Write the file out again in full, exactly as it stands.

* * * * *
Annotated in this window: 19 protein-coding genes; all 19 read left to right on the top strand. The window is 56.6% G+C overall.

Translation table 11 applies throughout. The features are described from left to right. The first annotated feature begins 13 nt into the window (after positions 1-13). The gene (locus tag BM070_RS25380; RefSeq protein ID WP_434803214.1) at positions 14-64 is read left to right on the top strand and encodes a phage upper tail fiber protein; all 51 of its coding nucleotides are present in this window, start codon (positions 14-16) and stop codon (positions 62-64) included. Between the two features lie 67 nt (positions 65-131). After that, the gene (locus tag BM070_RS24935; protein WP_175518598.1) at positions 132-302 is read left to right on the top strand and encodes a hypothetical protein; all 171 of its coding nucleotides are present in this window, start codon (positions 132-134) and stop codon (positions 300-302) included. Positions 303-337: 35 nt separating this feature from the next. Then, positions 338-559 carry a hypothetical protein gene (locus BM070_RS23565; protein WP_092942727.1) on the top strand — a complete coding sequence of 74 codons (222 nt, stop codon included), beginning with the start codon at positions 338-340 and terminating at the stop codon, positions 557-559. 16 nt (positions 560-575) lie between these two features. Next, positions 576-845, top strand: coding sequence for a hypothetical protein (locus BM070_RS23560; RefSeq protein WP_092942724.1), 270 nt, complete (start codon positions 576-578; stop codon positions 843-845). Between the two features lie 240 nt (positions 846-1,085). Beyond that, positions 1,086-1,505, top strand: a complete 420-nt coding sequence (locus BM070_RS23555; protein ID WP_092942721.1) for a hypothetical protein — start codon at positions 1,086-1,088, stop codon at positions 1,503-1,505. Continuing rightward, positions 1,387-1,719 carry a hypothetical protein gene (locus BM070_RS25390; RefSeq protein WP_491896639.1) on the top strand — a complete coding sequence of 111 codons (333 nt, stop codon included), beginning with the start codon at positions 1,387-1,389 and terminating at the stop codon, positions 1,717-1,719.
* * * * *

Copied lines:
Annotated in this window: 19 protein-coding genes; all 19 read left to right on the top strand. The window is 56.6% G+C overall.

Translation table 11 applies throughout. The features are described from left to right. The first annotated feature begins 13 nt into the window (after positions 1-13). The gene (locus tag BM070_RS25380; RefSeq protein ID WP_434803214.1) at positions 14-64 is read left to right on the top strand and encodes a phage upper tail fiber protein; all 51 of its coding nucleotides are present in this window, start codon (positions 14-16) and stop codon (positions 62-64) included. Between the two features lie 67 nt (positions 65-131). After that, the gene (locus tag BM070_RS24935; protein WP_175518598.1) at positions 132-302 is read left to right on the top strand and encodes a hypothetical protein; all 171 of its coding nucleotides are present in this window, start codon (positions 132-134) and stop codon (positions 300-302) included. Positions 303-337: 35 nt separating this feature from the next. Then, positions 338-559 carry a hypothetical protein gene (locus BM070_RS23565; protein WP_092942727.1) on the top strand — a complete coding sequence of 74 codons (222 nt, stop codon included), beginning with the start codon at positions 338-340 and terminating at the stop codon, positions 557-559. 16 nt (positions 560-575) lie between these two features. Next, positions 576-845, top strand: coding sequence for a hypothetical protein (locus BM070_RS23560; RefSeq protein WP_092942724.1), 270 nt, complete (start codon positions 576-578; stop codon positions 843-845). Between the two features lie 240 nt (positions 846-1,085). Beyond that, positions 1,086-1,505, top strand: a complete 420-nt coding sequence (locus BM070_RS23555; protein ID WP_092942721.1) for a hypothetical protein — start codon at positions 1,086-1,088, stop codon at positions 1,503-1,505. Continuing rightward, positions 1,387-1,719 carry a hypothetical protein gene (locus BM070_RS25390; RefSeq protein WP_491896639.1) on the top strand — a complete coding sequence of 111 codons (333 nt, stop codon included), beginning with the start codon at positions 1,387-1,389 and terminating at the stop codon, positions 1,717-1,719.